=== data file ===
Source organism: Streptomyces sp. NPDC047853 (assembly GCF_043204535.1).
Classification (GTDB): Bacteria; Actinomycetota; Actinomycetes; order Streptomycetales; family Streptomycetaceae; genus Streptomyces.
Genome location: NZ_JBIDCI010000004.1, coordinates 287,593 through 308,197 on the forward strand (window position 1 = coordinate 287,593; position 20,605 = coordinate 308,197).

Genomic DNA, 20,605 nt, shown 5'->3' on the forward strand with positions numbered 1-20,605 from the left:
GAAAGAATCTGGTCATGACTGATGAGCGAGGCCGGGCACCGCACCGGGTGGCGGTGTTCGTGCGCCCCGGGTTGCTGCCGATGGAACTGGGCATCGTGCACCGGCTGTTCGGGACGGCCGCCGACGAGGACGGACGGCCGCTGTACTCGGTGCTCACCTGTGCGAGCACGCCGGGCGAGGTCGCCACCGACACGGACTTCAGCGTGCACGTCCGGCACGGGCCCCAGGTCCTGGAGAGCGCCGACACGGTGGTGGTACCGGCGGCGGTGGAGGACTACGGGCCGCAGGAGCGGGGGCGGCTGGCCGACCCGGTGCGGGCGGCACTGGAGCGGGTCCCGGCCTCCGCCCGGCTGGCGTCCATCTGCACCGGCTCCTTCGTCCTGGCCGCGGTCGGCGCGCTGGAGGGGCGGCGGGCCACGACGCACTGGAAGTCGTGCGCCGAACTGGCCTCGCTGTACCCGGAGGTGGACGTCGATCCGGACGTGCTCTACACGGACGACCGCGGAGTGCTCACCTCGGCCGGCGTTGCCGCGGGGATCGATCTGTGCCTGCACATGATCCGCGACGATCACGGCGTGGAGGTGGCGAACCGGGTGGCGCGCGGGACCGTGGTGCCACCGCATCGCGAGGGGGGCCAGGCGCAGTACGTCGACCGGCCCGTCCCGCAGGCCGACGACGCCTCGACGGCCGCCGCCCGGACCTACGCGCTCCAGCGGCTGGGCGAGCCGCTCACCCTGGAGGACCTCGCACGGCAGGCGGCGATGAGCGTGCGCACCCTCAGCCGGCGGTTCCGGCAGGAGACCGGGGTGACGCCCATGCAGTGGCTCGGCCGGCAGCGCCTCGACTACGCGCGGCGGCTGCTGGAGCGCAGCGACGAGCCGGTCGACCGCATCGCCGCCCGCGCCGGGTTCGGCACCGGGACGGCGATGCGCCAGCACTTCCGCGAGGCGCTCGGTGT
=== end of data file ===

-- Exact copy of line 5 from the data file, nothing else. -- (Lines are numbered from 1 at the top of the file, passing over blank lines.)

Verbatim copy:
GAAAGAATCTGGTCATGACTGATGAGCGAGGCCGGGCACCGCACCGGGTGGCGGTGTTCGTGCGCCCCGGGTTGCTGCCGATGGAACTGGGCATCGTGCACCGGCTGTTCGGGACGGCCGCCGACGAGGACGGACGGCCGCTGTACTCGGTGCTCACCTGTGCGAGCACGCCGGGCGAGGTCGCCACCGACACGGACTTCAGCGTGCACGTCCGGCACGGGCCCCAGGTCCTGGAGAGCGCCGACACGGTGGTGGTACCGGCGGCGGTGGAGGACTACGGGCCGCAGGAGCGGGGGCGGCTGGCCGACCCGGTGCGGGCGGCACTGGAGCGGGTCCCGGCCTCCGCCCGGCTGGCGTCCATCTGCACCGGCTCCTTCGTCCTGGCCGCGGTCGGCGCGCTGGAGGGGCGGCGGGCCACGACGCACTGGAAGTCGTGCGCCGAACTGGCCTCGCTGTACCCGGAGGTGGACGTCGATCCGGACGTGCTCTACACGGACGACCGCGGAGTGCTCACCTCGGCCGGCGTTGCCGCGGGGATCGATCTGTGCCTGCACATGATCCGCGACGATCACGGCGTGGAGGTGGCGAACCGGGTGGCGCGCGGGACCGTGGTGCCACCGCATCGCGAGGGGGGCCAGGCGCAGTACGTCGACCGGCCCGTCCCGCAGGCCGACGACGCCTCGACGGCCGCCGCCCGGACCTACGCGCTCCAGCGGCTGGGCGAGCCGCTCACCCTGGAGGACCTCGCACGGCAGGCGGCGATGAGCGTGCGCACCCTCAGCCGGCGGTTCCGGCAGGAGACCGGGGTGACGCCCATGCAGTGGCTCGGCCGGCAGCGCCTCGACTACGCGCGGCGGCTGCTGGAGCGCAGCGACGAGCCGGTCGACCGCATCGCCGCCCGCGCCGGGTTCGGCACCGGGACGGCGATGCGCCAGCACTTCCGCGAGGCGCTCGGTGT